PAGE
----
Before allowing the students to choose an option, the teacher must analyze data provided by previous kinesthetic assignments. Using this approach, the teacher can guide each student into the group where they will be most successful (Alber, 2017). A student who selects option “A” needs to design a prosthetic arm to accomplish any task requiring the use of the hand. To simulate a missing limb, the students must make a fist while testing the device (Brusic, 2009). The ambiguity of this design criteria allows students some flexibility in what they choose to create. Students who struggle with modeling can select a task that is tailored to their abilities. Option “B” is for students who feel more confident about their proficiency in model making. These devices simulate a robotic prosthetic arm by having mechanical fingers that bend using straws and string (Rumi & Instructables, 2017). The mechanical hand option was conceived with the intention of appealing to most students because it has moving parts. Option “C” is the more advanced choice, demanding more research and strenuous preparation. Students who choose this option must be comprehensively dedicated to the class. Their objective is to research any assistive device, create an effective innovation, apply it to the design, and build a testable model. This project provides students with more independence and allows them the opportunity to execute the entire technological design process by redesigning a product that already exists. Once the student determines which challenge to pursue, they will use the design process to help them accomplish the other requirements of the assignment.
The Human Factors
Standards for Technological Literacy identifies multiple areas where technology and engineering teachers should inform their student of the impacts technology has on the daily lives of humans (ITEA/ITEEA, 2007). Standards 14 and 15 indicate that students should be fluent in their understanding of both medical and biotechnologies (ITEA/ITEEA, 2007). When designing assistive technology, it is important that engineers consider how that technology is going to interact with the human body. Sharon Brusic, a professor and Technology and Engineering Coordinator at Millersville University, instructs a unit on bioengineering in her Bio-Related Technologies course. (Millersville University, 2019). Her students engineer prosthetic cuffs that follow basic principles of human factors engineering. Their challenge is to design a prosthetic arm that would enable someone without a hand to handle an ice cream cone (Brusic, 2009). By completing the Cone Crazy project, these college-level students practice the design process while learning valuable engineering principles. The project portion of the assistive device unit uses the core concepts presented by Brusic’s project to teach eighth grade students specific techniques industrial designers use to engineer products that interact with the human body.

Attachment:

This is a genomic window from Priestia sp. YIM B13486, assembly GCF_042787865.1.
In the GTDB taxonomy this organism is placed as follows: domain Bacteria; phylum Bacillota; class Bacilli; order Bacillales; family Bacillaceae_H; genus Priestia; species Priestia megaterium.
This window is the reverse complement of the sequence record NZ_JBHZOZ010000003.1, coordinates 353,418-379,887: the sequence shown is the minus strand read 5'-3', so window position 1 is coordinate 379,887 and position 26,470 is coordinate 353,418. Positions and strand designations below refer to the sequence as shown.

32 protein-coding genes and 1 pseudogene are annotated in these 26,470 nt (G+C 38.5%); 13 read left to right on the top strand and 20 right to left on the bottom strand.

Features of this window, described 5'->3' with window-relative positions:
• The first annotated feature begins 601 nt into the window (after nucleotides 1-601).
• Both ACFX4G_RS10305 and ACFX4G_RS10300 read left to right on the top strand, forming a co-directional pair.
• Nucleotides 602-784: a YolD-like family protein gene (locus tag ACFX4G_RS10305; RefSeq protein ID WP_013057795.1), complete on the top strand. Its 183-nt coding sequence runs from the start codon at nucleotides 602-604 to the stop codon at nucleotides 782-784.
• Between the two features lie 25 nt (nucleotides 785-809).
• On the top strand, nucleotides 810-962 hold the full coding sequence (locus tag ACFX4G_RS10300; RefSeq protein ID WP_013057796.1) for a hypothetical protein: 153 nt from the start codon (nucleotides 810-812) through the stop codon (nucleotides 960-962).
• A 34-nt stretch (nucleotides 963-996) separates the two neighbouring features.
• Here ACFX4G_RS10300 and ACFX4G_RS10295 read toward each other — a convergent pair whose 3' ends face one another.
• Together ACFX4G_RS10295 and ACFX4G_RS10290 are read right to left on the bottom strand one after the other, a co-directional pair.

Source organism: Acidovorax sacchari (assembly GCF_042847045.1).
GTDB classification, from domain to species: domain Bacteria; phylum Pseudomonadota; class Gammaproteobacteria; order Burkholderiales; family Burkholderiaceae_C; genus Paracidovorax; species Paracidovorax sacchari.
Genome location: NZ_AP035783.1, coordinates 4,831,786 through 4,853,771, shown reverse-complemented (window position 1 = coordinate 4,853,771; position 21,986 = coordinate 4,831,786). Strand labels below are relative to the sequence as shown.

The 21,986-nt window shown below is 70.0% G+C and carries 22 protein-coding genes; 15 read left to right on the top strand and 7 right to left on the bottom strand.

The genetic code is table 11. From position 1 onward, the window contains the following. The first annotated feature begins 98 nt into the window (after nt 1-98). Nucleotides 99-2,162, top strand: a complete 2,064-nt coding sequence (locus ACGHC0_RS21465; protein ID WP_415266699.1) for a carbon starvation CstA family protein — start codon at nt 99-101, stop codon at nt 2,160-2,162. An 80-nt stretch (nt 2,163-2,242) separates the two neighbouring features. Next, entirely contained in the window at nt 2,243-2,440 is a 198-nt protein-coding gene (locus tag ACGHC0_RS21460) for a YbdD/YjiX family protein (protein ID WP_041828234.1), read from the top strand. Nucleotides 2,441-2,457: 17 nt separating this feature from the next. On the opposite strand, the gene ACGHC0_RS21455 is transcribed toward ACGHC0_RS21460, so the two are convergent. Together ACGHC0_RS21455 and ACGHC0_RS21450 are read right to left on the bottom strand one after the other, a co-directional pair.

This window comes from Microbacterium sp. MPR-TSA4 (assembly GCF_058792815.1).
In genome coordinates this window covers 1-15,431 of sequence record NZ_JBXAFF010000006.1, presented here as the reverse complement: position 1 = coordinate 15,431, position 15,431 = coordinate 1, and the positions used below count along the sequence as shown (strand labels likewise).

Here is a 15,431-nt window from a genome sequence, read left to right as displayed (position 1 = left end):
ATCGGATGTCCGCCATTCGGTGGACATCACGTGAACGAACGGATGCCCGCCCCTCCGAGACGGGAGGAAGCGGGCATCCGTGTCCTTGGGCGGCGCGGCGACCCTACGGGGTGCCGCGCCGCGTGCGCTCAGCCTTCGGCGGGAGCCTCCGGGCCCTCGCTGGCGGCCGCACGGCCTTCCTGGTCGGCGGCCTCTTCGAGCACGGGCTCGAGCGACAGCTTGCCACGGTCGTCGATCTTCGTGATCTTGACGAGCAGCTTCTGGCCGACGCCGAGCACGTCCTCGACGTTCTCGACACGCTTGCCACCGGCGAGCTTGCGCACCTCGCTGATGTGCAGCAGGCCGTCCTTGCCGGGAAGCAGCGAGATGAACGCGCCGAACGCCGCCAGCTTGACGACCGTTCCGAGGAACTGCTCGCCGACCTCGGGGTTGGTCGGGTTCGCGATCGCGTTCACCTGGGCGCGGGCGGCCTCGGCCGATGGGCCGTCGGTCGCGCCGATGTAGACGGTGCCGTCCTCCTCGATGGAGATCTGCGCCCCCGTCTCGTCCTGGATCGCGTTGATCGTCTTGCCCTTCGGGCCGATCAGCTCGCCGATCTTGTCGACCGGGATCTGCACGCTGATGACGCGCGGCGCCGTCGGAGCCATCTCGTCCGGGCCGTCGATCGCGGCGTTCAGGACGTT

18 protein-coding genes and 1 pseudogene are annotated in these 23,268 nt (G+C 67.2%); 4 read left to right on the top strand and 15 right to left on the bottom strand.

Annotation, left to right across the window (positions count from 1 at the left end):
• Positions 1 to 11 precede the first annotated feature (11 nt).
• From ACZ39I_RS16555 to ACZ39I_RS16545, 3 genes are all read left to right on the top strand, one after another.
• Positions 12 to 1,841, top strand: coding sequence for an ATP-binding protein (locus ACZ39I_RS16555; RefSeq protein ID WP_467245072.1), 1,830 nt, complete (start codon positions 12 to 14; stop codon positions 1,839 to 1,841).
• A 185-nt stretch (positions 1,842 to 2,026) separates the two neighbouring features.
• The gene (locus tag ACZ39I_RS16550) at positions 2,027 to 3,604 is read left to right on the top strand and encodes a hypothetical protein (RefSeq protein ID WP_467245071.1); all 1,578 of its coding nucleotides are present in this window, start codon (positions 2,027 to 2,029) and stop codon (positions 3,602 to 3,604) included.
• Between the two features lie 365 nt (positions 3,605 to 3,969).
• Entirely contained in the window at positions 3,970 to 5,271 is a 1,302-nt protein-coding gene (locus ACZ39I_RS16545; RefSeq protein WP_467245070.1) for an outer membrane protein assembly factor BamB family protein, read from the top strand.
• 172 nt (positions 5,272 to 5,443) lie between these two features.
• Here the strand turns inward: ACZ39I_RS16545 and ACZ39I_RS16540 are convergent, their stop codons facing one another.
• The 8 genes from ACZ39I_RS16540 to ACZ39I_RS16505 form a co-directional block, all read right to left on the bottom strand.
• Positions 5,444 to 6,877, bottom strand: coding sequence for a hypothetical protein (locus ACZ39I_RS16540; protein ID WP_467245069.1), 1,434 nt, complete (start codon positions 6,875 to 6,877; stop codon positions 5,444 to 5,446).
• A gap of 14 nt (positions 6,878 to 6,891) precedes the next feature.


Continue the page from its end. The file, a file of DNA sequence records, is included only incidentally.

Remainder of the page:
The assistive-device unit requires students to incorporate at least two special features that would make their assistive device more ergonomic. The aim of the principles of ergonomics is to fit the piece of technology or the job to the human body. This ensures that the device or process is safe, comfortable, and efficient (U.S. National Library of Medicine, 2019). Elements the students can change on their assistive devices to make them ergonomic include shape, size, texture, weight, and pressure (Brusic, 2007). By changing the shape and size of their devices, students can create a prosthetic arm that fits the contours of the arm. Adding texture in specific places and by using special construction techniques, students can make parts of the device lighter and easier to use. Using soft materials on parts that come in direct contact with the body can make the device more comfortable when it is worn by the user. Students can practice identifying these elements before building by touching, holding, and using specifically selected ergonomic products around the engineering laboratory. These elements can be applied to any part of the project as long as it improves the users’ experience while using the device to accomplish the selected task.